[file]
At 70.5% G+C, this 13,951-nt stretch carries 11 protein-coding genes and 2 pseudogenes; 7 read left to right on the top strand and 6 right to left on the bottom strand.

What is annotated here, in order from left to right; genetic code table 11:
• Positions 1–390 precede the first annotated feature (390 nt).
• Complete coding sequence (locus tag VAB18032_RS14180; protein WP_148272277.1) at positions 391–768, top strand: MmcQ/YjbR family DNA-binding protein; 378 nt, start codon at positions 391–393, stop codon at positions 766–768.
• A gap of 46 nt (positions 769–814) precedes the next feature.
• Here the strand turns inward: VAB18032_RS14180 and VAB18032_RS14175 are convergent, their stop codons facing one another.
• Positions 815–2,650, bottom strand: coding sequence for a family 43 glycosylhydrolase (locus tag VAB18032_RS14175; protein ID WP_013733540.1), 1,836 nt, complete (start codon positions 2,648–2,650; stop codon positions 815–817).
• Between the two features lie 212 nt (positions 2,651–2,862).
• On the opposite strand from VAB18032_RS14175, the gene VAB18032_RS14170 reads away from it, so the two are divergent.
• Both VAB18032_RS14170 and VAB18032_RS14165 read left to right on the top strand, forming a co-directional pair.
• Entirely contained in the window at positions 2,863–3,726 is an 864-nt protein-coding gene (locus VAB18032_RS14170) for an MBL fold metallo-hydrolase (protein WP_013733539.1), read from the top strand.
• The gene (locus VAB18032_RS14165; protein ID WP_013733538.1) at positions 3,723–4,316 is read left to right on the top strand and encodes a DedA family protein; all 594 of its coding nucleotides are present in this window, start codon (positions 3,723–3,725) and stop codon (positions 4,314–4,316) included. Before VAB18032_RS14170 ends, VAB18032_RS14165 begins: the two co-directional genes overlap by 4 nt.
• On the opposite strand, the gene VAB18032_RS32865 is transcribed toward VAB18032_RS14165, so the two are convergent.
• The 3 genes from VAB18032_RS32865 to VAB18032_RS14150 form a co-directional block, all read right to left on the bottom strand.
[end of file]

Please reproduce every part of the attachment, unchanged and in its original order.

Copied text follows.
At 70.5% G+C, this 13,951-nt stretch carries 11 protein-coding genes and 2 pseudogenes; 7 read left to right on the top strand and 6 right to left on the bottom strand.

What is annotated here, in order from left to right; genetic code table 11:
• Positions 1–390 precede the first annotated feature (390 nt).
• Complete coding sequence (locus tag VAB18032_RS14180; protein WP_148272277.1) at positions 391–768, top strand: MmcQ/YjbR family DNA-binding protein; 378 nt, start codon at positions 391–393, stop codon at positions 766–768.
• A gap of 46 nt (positions 769–814) precedes the next feature.
• Here the strand turns inward: VAB18032_RS14180 and VAB18032_RS14175 are convergent, their stop codons facing one another.
• Positions 815–2,650, bottom strand: coding sequence for a family 43 glycosylhydrolase (locus tag VAB18032_RS14175; protein ID WP_013733540.1), 1,836 nt, complete (start codon positions 2,648–2,650; stop codon positions 815–817).
• Between the two features lie 212 nt (positions 2,651–2,862).
• On the opposite strand from VAB18032_RS14175, the gene VAB18032_RS14170 reads away from it, so the two are divergent.
• Both VAB18032_RS14170 and VAB18032_RS14165 read left to right on the top strand, forming a co-directional pair.
• Entirely contained in the window at positions 2,863–3,726 is an 864-nt protein-coding gene (locus VAB18032_RS14170) for an MBL fold metallo-hydrolase (protein WP_013733539.1), read from the top strand.
• The gene (locus VAB18032_RS14165; protein ID WP_013733538.1) at positions 3,723–4,316 is read left to right on the top strand and encodes a DedA family protein; all 594 of its coding nucleotides are present in this window, start codon (positions 3,723–3,725) and stop codon (positions 4,314–4,316) included. Before VAB18032_RS14170 ends, VAB18032_RS14165 begins: the two co-directional genes overlap by 4 nt.
• On the opposite strand, the gene VAB18032_RS32865 is transcribed toward VAB18032_RS14165, so the two are convergent.
• The 3 genes from VAB18032_RS32865 to VAB18032_RS14150 form a co-directional block, all read right to left on the bottom strand.